"What do you mean?"

"What about selling things? Making things to sell? How to treat with foreign customers? Tailoring?"

"Ah. I don't know."

"So I will find out. Also the crew."


She put her head in her hands.

Neval woke the next morning to find Gerala on deck, chatting with everyone. Five servants, five crew. She had names and specialties and had charmed her way into their graces so well that they were already discussing prices and how to bargain. She immediately turned to him before he had breakfast. "So - where are we going?"

"Uh, the islands."

"More specific, please?"

"The near end of the Fire Ring."

She slapped her head, and everyone groaned. "And you were going to tell us this, when? So they could have prepared properly?"


"Did the captain know?"

The captain spoke for himself. "No, he told me to sail south until further notice."

"Right." She turned to the captain. "Forster, I know Himself can't set foot on land, do we have the same restrictions?"

"No, lady. Crew and servants are allowed to go landwise to get supplies and suchlike."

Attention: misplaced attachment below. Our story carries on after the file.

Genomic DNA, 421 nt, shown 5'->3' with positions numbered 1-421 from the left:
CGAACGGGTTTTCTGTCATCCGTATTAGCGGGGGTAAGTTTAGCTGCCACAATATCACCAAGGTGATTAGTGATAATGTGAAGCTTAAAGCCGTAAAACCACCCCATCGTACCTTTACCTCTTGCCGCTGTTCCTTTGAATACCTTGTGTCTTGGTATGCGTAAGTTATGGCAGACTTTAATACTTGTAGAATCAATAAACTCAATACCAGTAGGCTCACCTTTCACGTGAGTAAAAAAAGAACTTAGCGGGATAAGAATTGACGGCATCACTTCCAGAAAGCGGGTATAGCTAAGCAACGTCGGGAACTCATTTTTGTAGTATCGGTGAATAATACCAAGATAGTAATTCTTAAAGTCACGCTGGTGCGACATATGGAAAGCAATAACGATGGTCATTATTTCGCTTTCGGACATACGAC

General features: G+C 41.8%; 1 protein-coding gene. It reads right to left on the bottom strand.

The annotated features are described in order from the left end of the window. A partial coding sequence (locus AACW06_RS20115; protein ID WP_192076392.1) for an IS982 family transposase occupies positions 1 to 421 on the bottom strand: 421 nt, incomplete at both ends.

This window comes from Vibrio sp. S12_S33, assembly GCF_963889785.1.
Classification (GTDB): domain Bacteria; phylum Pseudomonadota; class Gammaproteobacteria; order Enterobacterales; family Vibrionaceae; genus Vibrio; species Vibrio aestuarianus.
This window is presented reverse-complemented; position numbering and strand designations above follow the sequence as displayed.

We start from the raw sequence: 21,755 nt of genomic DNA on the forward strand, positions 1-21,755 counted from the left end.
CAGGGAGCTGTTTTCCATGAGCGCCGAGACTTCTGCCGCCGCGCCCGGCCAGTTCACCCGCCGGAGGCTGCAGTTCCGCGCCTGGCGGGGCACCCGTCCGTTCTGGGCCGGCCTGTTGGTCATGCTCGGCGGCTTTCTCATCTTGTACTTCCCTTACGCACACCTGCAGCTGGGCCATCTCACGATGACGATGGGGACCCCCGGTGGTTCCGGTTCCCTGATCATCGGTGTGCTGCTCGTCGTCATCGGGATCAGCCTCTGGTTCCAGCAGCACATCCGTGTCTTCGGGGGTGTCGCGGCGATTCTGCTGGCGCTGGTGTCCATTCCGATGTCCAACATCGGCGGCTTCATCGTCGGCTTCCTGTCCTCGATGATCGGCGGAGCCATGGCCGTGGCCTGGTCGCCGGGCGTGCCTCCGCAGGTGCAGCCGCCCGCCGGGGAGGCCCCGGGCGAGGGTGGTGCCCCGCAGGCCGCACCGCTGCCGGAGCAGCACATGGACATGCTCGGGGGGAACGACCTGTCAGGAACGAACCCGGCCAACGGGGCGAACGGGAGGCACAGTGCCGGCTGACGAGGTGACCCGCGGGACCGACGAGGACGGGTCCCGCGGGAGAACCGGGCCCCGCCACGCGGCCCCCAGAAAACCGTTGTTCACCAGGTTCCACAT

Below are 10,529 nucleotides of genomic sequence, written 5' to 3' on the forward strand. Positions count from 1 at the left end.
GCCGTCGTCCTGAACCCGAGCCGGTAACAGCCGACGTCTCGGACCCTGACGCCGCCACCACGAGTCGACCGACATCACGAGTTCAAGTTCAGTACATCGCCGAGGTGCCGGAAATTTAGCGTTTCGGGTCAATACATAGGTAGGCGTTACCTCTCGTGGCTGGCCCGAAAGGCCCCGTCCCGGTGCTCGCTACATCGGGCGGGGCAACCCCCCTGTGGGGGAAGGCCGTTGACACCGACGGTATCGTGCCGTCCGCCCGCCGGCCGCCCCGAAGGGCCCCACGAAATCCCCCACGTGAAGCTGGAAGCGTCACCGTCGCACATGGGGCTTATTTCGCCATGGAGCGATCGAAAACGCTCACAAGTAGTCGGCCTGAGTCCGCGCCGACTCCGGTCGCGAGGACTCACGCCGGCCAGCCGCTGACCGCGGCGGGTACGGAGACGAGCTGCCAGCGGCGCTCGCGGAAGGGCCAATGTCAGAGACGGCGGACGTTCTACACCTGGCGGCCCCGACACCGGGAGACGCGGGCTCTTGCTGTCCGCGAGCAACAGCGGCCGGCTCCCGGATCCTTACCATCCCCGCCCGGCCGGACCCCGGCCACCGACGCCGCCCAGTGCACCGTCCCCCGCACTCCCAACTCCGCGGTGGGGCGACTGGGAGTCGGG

"Good. Gemma, Conalt, do you think we can sell these idiotic silks and get good linens instead?"

"Sure!" And they bustled downstairs, to pack and re-pack. Gerala turned to Neval. "Do you have any clothing that has sentimental value?"

"But, I like wearing silks," he said plaintively.

"Not in tropical heat you don't. Silks are winter clothing, to keep you warm. We are traveling towards heat, and linen is always for heat. No cotton, either, you'll roast. Back to the clothing. Anything you want to keep?"

"Not really...."

"Then we sell it all, and get proper traveler's garb."

"Can't I just sell a ring or two? I like silks."

"You're an idiot." She walked over to the hole, yelled down: "Gemma, save a silk set for Himself? Apparently he likes melting in his own sweat. So we will let him have his little adventure, shall we?" Laughter spiraled up the hole, and agreement.

She walked back. "There. Anything else?"

He was too busy eating to respond.


"Here." A wax tablet and stylus appeared in front of his face.